In our work with business professionals, many who are technical or subject matter experts, we are asked over and over, how do I get rid of fillers? Ummm, ahhhh, so, well, and-um, you know….and other non-words can easily creep into our presentations, and nobody likes them.
What can you do? Here is what we tell our clients.
Be aware. You may not realize how many (or how few) fillers you use. We recommend recording your practice presentations or meetings, and then listening for fillers and pauses. Pauses=good. Fillers=not as good. You might hear other crutch words such as “you know” or “basically” that you will want to weed out. Awareness is the first step to reducing fillers and crutch words. On the other hand, you may be pleasantly surprised when you find out your speech is clearer that you thought.
Learn the difference between little fillers and big fillers. When you listen to someone speak, see if you can catch a few small fillers; they happen within sentences and they almost go unnoticed. Then listen for big fillers—they usually happen in between sentences and are longer and drawn out. Ummmmmmm. These are far more obvious. If you can reduce the big fillers, you will sound more confident and your little fillers won’t be a big deal.
Don’t expect perfection. According to a recent article in Harvard Business Review, having one filler every minute is expected and makes us sound more natural and approachable. The average speaker uses about five fillers per minute, or one every twelve seconds! The good news is you can reduce the number of fillers, but the bad news is you probably won’t get rid of every filler. That is OK, and we recommend you don’t stress over the stray filler.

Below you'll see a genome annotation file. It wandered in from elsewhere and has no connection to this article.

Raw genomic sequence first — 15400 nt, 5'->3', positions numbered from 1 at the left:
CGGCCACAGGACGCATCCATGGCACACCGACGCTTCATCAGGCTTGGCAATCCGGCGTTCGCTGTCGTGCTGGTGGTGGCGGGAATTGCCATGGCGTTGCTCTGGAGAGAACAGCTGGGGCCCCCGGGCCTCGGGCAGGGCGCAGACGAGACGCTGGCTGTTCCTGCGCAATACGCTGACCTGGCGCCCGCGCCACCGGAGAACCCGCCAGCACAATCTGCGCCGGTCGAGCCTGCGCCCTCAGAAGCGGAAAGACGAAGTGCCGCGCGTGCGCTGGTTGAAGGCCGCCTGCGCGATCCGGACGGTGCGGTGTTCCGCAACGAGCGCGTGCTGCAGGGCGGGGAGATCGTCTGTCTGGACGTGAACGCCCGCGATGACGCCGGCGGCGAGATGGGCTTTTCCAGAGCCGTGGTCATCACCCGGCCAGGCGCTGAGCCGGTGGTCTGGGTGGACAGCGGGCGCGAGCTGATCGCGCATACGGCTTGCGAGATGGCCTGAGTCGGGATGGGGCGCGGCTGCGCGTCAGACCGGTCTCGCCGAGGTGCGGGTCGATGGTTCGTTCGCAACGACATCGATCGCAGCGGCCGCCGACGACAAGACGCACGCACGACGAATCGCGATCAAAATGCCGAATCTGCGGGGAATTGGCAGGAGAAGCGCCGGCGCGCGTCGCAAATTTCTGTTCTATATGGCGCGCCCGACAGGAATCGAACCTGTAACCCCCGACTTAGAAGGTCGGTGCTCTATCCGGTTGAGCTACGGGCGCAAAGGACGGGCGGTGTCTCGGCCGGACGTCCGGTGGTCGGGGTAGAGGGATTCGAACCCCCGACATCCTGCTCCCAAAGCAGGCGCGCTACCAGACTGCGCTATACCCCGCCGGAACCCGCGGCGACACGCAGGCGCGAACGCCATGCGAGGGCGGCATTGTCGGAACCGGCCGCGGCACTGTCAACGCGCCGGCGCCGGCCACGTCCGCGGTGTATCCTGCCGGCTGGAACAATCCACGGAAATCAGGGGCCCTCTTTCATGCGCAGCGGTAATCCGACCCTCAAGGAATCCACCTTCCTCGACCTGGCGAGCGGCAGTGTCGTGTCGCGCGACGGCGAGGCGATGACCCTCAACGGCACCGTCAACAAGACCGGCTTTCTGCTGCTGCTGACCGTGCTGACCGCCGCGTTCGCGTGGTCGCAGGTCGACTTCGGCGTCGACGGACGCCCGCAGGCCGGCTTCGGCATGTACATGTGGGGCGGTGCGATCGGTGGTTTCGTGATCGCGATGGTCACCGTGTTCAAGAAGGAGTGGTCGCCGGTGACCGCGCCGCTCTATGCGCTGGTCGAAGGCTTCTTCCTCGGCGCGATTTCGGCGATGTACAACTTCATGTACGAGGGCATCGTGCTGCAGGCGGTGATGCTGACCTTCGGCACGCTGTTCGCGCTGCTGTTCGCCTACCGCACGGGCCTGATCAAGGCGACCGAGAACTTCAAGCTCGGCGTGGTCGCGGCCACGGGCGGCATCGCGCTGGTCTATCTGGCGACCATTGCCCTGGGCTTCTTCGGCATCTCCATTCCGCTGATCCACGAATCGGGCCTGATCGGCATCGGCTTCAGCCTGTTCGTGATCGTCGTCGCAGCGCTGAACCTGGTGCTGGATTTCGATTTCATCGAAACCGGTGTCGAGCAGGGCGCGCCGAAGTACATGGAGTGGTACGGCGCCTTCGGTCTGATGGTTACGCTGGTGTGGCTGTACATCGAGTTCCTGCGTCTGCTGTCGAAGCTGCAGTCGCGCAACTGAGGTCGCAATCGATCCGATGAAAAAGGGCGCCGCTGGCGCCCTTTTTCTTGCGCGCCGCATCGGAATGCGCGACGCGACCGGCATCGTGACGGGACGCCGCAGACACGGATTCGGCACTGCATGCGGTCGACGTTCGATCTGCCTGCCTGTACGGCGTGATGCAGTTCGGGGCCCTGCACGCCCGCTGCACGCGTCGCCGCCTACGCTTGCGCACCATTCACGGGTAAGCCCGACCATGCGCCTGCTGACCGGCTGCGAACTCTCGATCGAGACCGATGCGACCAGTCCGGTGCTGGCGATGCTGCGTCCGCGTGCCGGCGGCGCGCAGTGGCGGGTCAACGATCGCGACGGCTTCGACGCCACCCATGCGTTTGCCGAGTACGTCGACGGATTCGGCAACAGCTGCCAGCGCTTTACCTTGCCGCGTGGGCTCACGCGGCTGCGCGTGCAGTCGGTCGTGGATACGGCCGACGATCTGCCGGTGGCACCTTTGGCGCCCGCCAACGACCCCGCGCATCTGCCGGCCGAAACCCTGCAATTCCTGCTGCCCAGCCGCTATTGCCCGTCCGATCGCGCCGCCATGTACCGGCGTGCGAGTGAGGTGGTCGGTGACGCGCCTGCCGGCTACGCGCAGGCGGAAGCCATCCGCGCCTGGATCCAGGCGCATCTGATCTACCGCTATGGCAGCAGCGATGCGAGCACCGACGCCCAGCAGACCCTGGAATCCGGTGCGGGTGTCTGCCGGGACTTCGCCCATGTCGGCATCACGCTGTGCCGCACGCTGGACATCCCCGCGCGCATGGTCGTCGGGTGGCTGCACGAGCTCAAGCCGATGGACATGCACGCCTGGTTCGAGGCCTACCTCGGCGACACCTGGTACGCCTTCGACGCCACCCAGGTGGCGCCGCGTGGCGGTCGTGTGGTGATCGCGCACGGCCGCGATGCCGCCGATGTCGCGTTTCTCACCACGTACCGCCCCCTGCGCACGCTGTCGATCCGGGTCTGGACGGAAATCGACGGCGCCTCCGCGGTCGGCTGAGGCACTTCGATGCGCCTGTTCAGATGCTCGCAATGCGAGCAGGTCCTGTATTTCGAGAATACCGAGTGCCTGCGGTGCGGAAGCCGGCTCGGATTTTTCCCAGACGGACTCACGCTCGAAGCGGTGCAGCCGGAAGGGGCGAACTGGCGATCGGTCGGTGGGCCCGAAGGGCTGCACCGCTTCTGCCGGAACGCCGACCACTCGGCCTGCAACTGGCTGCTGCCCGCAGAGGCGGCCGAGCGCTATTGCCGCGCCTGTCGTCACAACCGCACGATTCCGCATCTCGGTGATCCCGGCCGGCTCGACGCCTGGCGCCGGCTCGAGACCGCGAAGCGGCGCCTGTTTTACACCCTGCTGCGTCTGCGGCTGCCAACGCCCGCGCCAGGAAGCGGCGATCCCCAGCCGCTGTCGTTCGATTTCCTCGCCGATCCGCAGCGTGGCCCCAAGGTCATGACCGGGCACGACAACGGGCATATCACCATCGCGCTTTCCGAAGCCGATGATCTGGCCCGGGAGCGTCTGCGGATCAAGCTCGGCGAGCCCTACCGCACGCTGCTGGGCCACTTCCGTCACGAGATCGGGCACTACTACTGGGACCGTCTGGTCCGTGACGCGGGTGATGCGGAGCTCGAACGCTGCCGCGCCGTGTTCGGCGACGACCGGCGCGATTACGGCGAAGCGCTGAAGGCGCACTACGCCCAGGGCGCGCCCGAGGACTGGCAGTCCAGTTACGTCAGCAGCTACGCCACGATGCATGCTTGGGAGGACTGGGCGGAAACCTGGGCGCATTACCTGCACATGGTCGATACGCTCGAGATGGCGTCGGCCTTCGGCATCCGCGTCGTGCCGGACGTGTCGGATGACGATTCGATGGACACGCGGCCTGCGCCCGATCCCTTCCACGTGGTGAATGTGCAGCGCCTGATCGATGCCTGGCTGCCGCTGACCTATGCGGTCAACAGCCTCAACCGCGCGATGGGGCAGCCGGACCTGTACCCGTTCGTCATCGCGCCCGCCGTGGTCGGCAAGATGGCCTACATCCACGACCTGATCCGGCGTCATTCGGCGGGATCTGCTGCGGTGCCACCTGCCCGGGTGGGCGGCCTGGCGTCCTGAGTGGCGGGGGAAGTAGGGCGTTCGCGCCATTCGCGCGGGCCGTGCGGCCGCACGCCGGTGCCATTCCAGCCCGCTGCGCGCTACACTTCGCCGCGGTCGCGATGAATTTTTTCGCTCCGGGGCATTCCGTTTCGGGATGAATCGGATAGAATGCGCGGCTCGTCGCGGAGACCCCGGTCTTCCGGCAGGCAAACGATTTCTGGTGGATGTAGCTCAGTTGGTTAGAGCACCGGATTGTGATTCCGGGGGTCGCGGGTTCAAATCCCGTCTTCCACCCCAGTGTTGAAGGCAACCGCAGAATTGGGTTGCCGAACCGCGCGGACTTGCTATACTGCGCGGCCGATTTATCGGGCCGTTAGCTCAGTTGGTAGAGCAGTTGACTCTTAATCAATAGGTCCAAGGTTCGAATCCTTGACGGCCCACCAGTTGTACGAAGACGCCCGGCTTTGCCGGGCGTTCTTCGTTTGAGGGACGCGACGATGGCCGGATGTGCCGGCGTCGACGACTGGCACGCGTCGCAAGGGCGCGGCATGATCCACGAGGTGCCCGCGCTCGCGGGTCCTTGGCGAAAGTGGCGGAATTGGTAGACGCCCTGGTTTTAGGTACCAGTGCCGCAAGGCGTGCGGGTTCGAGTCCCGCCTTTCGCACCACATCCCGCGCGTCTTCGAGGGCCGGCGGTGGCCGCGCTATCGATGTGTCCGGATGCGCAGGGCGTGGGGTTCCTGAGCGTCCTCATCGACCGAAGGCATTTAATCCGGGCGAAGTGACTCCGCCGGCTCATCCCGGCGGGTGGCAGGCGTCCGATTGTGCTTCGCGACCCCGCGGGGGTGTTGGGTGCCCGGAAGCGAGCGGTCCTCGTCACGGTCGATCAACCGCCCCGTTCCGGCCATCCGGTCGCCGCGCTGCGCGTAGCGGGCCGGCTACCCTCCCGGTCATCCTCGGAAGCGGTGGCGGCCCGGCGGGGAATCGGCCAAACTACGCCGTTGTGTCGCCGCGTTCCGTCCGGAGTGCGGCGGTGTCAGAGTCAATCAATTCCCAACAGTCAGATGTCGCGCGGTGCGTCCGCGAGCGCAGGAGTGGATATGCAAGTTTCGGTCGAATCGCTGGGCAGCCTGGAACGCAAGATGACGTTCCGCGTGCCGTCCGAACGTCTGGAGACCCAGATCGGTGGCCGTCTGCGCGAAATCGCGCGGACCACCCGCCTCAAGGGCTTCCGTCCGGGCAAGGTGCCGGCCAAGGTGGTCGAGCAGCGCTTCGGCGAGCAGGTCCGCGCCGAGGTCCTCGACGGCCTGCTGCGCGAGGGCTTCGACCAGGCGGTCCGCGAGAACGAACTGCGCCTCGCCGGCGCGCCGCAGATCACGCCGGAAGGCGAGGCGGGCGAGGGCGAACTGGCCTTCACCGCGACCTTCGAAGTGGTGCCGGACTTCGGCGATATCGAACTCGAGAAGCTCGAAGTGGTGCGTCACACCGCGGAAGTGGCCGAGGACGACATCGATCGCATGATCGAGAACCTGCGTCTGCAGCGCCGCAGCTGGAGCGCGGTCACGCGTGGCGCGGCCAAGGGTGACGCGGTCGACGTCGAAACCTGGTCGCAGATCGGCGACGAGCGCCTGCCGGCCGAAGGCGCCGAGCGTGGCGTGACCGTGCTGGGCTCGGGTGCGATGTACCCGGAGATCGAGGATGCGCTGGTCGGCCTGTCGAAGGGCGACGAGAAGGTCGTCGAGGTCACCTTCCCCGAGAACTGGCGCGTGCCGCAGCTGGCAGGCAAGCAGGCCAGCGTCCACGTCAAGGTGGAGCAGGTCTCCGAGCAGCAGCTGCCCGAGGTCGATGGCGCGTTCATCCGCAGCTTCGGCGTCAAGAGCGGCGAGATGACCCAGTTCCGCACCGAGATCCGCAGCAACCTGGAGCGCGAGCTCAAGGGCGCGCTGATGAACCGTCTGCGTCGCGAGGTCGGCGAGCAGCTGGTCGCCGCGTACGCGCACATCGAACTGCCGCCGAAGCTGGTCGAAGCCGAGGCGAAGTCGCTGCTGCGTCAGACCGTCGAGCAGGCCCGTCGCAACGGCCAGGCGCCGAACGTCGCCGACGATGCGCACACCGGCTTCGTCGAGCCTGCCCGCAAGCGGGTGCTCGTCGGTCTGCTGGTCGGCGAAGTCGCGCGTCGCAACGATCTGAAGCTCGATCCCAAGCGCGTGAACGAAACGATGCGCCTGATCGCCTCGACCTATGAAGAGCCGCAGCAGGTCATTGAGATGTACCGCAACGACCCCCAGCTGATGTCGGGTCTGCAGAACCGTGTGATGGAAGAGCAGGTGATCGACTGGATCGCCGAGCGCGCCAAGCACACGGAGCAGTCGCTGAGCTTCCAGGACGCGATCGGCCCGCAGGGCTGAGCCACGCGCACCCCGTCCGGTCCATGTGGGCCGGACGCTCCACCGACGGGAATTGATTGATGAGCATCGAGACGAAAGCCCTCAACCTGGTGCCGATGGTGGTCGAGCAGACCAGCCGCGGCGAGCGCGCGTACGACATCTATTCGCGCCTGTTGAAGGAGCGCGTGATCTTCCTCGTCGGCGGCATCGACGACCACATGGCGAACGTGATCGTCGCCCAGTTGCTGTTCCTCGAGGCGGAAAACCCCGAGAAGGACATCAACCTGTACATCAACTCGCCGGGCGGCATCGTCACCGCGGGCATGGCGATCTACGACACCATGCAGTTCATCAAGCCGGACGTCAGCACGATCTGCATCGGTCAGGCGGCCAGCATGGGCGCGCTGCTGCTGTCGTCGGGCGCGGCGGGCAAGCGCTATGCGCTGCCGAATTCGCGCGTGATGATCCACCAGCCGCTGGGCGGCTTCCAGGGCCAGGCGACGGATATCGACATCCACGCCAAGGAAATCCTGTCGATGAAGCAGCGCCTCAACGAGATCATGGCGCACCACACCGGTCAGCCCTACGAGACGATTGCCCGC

Train your brain. We think much faster than we speak, which leads us to disconnect from our words. We think ahead, we critique ourselves, we notice the reactions (or lack thereof) of our listeners…and lose track of what we are saying. Once you are aware that your mind is racing, you may be able to keep it focused only on what you are saying while you are saying it. As a bonus, your voice tends to be more expressive when you are focused.
Make friends with the pause. Probably the best thing you can do to reduce fillers is to become comfortable with pausing. Normal pauses are less than a second. Longer pauses, over one second, can be inserted for impact and drama. Watch other speakers; do they use pauses effectively? Perhaps you can become comfortable enough to do the same. Again, record and listen to see if the pauses feel too long but sound just right.
Be patient. We are always impressed at how some of the smallest changes can make the biggest difference in your communication style and presence. Sadly, reducing fillers doesn’t seem to be an instant fix. If you are serious about reducing fillers in your speech, make a concentrated effort for several months. Maybe a trusted colleague could give you feedback after every meeting, or maybe you will faithfully record your practice presentations, or rehearse in your car, patiently reducing the number of fillers that appear in your speech.
What can you commit to, right now? How will you reduce the number of fillers in your speech? Doing so will add polish and credibility, and….you don’t even have to be perfect at it.